They are testing multiple versions of these ads, a couple of copy variations and image variations. In this example it looks like they’re split testing or using dynamic ads to try two different image sizes, the wide one shown, and the same image but longer and square. These office shots tend to work really well, so I can’t fault them on the creative front.
However the only weird thing is… that none of these ads lead to a Checkr-specific page. Why go to the effort to promote Checkr when there’s nothing on the page or URL that indicates these people are any more likely to get matched to them. Not only is this a poor user experience which will hurt conversion, Checkr is a well funded but not particularly well known startup, so I don’t think this would make sense as a tactic to feed off their name recognition.
Equal Pay Day
On a nicer note, they did a promotion for equal pay day where they interviewed seven women about the wage gap. This is a great example of a company making a difference in an area they can actually leverage their brand to make an impact, because it’s core to their business (unlike the random charities Casper is promoting).
Hired is a big believer in hiring assessments which they state on their website helps reduce hiring bias — if someone does objectively well on the test it can combat the subjective prejudices hiring managers might have. Putting money behind an ad like this is admirable and should be commended, as should their efforts to reduce hiring bias through their core business model (which is arguably a more sustainable impact).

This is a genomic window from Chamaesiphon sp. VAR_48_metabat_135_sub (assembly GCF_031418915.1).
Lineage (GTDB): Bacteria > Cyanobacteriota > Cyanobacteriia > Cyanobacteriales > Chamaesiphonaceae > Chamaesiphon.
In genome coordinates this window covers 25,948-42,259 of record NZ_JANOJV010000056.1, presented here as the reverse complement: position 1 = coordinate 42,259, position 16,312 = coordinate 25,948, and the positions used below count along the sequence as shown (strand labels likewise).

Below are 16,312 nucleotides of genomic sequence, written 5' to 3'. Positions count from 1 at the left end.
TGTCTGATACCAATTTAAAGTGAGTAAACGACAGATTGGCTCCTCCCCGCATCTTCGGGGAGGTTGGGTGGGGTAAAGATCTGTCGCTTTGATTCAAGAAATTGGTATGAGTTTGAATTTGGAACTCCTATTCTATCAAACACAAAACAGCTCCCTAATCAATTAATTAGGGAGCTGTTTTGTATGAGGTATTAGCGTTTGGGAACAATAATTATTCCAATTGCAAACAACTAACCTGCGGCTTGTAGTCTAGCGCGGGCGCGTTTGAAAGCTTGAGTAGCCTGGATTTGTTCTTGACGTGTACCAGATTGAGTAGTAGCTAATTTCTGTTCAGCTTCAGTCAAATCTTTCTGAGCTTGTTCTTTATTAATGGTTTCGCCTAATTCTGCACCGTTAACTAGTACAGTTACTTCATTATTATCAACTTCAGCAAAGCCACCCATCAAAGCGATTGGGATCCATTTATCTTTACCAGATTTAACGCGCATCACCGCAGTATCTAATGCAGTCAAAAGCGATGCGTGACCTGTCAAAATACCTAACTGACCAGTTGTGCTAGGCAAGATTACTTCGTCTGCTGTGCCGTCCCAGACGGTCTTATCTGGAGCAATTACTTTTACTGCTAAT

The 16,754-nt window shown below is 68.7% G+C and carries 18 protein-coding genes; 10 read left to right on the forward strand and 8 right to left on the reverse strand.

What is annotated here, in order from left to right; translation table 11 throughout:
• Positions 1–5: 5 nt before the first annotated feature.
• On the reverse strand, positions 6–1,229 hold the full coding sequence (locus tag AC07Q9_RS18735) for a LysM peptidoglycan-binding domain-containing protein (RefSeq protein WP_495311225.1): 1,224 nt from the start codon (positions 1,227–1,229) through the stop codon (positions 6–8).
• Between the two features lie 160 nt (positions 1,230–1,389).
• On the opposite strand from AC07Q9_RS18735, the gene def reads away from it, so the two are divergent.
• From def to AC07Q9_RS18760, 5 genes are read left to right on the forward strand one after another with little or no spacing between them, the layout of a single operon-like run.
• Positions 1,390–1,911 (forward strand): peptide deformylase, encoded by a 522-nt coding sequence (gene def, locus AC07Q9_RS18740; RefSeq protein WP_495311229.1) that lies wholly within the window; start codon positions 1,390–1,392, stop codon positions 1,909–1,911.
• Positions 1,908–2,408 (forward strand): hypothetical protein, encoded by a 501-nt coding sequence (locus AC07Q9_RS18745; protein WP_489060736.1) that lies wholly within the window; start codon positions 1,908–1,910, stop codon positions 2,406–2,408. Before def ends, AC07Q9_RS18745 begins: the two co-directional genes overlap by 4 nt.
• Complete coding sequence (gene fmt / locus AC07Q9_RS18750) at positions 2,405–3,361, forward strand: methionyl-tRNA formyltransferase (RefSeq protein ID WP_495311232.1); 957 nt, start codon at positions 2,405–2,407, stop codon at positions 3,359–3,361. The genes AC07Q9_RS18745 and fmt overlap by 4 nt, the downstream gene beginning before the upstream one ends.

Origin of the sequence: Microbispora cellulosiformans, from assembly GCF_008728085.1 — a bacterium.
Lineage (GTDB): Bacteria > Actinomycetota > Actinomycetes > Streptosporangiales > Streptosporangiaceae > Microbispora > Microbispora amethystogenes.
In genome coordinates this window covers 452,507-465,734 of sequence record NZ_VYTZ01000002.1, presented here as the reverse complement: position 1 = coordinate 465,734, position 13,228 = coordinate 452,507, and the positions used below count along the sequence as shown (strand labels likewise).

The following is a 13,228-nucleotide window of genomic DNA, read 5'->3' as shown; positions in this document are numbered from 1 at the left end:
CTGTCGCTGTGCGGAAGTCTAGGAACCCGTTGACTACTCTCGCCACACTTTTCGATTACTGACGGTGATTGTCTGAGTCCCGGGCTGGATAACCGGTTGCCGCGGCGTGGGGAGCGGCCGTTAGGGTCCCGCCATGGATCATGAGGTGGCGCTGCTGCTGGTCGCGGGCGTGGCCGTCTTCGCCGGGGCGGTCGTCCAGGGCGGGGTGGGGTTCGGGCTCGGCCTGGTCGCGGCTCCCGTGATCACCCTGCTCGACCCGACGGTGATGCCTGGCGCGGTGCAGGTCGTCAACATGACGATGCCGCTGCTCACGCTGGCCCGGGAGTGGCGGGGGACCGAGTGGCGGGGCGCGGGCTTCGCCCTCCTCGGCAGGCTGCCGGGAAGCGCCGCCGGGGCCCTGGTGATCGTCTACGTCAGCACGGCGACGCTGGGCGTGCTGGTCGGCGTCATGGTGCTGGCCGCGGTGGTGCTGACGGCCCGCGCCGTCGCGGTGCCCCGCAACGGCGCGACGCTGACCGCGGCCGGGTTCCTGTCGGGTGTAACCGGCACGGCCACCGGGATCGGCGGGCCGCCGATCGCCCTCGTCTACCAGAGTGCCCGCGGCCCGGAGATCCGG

Campaigns to Reach Recruiters
The final ads Hired are doing are recruiter ads. I only saw a handful of these, but they were well done and follow best practices for the industry. Highlighting time wasted on sending emails with no response should get every recruiter interested in the product—it’s an enormous problem. Any platform or service that claims to solve it will definitely stoke curiosity.
Using a statistic overlayed on an image of a person that could be in the job role you’re targeting, is a particularly high-performing tactic I’ve used many times in the past. In this case candidate response rate is a core metric and the 95% figure is so shockingly high that the Hired service becomes instantly compelling (I’m even considering trying it out!).
Sending InMails into the abyss is a brilliant hook that grabs attention by referencing a pain that only the target audience has. It instantly makes recruiters feel like they’re in on the joke, they get the industry and more importantly they get why your job is hard. They want to help you solve it. Other great features of this ad are the use of the word “vetted” (a trigger word that communicates a lot in a short space), the testing of different images to see what people resonate, and the use of a ‘book now’ call to action for scheduling demos.
If you’d like to download all of the ads in this post, they’re located in this google drive folder for this blog post, in our Facebook ads library, categorized by section. All ad examples come from the Facebook ads library tool.
Now that you’ve finished reading, I’m sure you’ll be inspired to run more tests of your own. When you’re testing at least 3-5 ads per week, you need a tool like Spotlight to help you get insights into the plus or minus factors driving creative performance.